The Preliminary Geotechnical Engineering Services Report conducted for Ballpark Commons raises serious technical and engineering issues with the developer preferred site. In summary, all five of the soil boring conducted in the waste mass as part of the preliminary geotechnical analysis encountered auger refusal due to tree waste. These obstacles were encountered at between 26 and 31 feet and are still undergoing decay and consolidation and still creating methane gas. Four of the five borings encountered explosive levels of methane which required rig evacuation and gas venting. Given the amount of organic matter known and According to the report, borings "took from several days to up to 2 weeks to safely complete." Another five soil borings were conducted outside the waste mass in native soils. But even these borings encountered some surficial soft soils with 4 of the ten total borings suffering cave-ins. Two cave-ins occurred outside the waste mass. The geotechnical analysis also discovered perched water "trapped within the existing fill materials." Based on a close review of the Log of Borings and the extensive findings of moisture in materials in the waste mass it would appear that the landfill cap has failed or is underperforming.
Other information contained in the preliminary geotechnical is also concerning. The report makes it clear that "the large indoor sports complex was eliminated from the development." But this developer modification was not reflected in any prior feasibility or economic activity study used by the City to estimate ancillary business such as hospitality demand. The developer now apparently plans replacement of this large tournament sized regional draw building with smaller "potential golf and indoor recreation." Consulting engineers also raise a series of cautionary notes in their analysis. For the berms constructed around the stadium, engineers report the "magnitude of settlement" could be "highly variable, with the potential to be excessive." Engineers also caution that "foundations placed upon the existing landfill materials will potentially be subject to excessive overall and differential settlement." Finally, in regard to City TID funded roads and parking lots, engineers caution there is a "risk of consolidation/settlement of the existing fill soils, along with reduced pavement performance and a reduced service life, with the need for increased maintenance throughout the pavement's life. Ironically, excessive settlement, unsuitable soils and discovered contaminants cause significant cost over-runs in other stadium or adaptive landfill reuse projects the developer identified as comparable to Franklin.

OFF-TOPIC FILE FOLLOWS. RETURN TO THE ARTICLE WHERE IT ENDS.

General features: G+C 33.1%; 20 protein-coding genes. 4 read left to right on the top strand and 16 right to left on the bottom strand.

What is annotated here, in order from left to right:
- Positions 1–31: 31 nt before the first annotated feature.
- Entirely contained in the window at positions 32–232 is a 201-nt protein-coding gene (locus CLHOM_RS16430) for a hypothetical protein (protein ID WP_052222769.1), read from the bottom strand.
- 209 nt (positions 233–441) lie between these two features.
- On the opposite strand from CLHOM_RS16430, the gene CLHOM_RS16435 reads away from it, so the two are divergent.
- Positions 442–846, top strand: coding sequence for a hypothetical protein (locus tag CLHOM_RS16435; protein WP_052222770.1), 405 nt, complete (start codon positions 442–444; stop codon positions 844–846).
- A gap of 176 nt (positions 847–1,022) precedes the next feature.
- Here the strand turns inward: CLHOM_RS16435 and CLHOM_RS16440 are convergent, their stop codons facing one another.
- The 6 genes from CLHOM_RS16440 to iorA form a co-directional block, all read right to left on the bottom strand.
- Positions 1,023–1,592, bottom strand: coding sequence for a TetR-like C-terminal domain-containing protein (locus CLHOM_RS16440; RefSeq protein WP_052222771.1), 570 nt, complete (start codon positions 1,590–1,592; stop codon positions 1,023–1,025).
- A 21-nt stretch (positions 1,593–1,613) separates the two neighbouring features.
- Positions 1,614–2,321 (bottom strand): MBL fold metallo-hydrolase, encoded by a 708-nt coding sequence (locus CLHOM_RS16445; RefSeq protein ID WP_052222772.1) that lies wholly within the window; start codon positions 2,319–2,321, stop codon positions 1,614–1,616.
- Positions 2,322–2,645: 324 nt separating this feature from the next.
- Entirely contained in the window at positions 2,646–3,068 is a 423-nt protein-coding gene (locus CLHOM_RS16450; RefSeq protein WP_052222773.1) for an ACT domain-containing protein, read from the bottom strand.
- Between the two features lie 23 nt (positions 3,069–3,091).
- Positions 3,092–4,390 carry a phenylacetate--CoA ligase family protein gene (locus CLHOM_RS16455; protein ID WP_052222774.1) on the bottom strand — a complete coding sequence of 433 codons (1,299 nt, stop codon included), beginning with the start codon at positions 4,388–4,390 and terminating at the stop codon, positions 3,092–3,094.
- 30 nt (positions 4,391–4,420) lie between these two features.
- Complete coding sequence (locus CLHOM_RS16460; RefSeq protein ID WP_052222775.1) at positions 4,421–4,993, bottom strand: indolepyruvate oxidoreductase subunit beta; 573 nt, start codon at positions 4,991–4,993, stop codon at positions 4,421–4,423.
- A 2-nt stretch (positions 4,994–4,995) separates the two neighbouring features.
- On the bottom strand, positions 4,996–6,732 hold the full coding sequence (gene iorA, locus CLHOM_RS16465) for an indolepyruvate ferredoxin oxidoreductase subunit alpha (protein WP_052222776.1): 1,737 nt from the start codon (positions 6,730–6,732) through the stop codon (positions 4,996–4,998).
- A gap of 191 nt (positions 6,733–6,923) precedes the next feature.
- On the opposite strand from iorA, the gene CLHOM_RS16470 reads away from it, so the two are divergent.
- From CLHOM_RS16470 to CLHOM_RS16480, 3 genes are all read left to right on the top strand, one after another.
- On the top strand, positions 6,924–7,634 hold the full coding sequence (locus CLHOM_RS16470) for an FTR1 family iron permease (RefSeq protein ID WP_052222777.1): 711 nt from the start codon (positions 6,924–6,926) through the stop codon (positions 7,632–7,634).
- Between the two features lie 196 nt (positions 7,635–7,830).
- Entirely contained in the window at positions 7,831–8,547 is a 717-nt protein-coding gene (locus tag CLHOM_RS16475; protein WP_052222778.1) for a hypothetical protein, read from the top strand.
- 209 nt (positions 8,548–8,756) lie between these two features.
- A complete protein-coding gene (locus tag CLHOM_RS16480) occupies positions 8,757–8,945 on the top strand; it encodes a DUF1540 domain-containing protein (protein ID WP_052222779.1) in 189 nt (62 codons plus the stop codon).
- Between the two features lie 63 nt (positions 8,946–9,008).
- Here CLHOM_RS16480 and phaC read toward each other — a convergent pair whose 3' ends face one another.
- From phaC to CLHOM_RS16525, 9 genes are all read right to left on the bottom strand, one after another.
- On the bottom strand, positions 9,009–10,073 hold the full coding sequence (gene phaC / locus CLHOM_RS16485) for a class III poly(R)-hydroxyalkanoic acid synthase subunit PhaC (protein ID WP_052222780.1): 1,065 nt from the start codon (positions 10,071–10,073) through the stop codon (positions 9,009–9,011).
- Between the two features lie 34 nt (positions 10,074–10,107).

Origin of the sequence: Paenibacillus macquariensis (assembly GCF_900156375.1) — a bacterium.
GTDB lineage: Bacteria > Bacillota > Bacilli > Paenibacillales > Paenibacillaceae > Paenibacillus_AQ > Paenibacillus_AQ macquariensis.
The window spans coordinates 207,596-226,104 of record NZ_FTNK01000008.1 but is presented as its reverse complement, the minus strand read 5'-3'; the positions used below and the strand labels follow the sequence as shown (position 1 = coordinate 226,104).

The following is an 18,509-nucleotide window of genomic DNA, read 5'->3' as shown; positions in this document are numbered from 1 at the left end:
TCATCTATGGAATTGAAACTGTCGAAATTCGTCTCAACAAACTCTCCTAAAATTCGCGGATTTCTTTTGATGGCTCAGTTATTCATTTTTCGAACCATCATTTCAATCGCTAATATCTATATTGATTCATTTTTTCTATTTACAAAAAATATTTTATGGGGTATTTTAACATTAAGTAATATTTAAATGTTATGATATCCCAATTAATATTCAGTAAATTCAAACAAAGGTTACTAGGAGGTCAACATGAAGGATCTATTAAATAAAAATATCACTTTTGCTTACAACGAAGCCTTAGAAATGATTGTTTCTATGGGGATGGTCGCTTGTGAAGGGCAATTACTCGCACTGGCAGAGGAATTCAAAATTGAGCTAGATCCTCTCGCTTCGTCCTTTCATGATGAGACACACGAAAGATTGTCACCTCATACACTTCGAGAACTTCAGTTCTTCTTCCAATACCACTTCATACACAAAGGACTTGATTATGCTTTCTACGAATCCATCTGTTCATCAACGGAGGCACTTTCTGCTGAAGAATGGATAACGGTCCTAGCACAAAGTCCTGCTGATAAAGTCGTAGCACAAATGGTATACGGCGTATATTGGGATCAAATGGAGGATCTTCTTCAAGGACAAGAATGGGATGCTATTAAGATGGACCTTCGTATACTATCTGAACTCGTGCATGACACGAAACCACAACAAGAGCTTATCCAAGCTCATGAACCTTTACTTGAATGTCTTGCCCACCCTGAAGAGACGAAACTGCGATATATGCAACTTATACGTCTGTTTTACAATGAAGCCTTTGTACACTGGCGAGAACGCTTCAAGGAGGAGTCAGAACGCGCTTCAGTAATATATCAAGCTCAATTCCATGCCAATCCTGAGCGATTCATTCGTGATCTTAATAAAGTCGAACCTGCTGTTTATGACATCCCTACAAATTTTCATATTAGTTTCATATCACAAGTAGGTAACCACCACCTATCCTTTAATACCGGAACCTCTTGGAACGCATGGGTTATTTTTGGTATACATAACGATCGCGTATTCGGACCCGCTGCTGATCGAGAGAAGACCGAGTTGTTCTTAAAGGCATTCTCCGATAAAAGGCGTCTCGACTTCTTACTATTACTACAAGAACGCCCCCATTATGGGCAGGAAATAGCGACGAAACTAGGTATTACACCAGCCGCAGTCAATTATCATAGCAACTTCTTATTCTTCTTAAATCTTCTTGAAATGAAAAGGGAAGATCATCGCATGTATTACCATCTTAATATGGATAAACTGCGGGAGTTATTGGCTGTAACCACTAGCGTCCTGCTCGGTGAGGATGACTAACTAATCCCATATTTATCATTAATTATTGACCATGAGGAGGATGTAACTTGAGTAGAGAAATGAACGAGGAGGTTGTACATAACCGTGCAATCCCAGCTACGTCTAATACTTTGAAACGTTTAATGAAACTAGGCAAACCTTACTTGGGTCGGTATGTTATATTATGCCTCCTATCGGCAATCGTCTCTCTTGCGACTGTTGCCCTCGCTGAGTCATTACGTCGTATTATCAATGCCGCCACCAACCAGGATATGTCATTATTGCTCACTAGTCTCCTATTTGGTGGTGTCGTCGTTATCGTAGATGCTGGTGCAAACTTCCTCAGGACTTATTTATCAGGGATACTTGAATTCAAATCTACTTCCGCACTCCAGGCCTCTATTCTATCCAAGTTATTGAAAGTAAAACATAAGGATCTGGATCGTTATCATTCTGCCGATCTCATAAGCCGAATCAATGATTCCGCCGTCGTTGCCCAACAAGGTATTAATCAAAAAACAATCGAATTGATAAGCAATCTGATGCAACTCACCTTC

Milwaukee County Highway / Crystal Ridge Landfill
March 7, 2016
Here is an aerial map prepared by Milwaukee County that shows the development site north of Rawson Avenue and shows the landfill infrastructure. This is important information for several reasons. First, a close examination of the illustration indicates that the fill site is actually a series of quarry pits or landfills. Each area has its own history and characteristics. Second, the aerial shows the complexity and extent of the waste gas and hazard monitoring system. Third, the aerial indicates just how close fill contents are to private drinking wells. And, finally, the site plan shows how the developer renderings used to build public support could never be constructed as marketed. This misrepresentation by the developer extends to the submissions made to City planners. The amended renderings dated March 7, 2016 still show the proposed albeit now smaller indoor sports facility on fill contents. But the developer has left the door open for “two or more separate buildings”. This latest plan is far different than the original concept used to “sell” the plan to Franklin citizens, elected officials and the media.
March 4, 2016
Here are notes from the Ballpark Commons developer showing that the geotechnical analysis required for the project contemplates the drilling of boreholes through the landfill and the bottom of the fill site. The developer is also requesting permission to relocate potentially hazardous fill contents. Again, this requires the landfill closure plan to be modified. Why would Milwaukee County agree to either of these requests when it has no commercial liability insurance carrier? The only reason to do so is financial. How can these actions be in the best long term interests of County taxpayers and protect the safety of residential neighbors?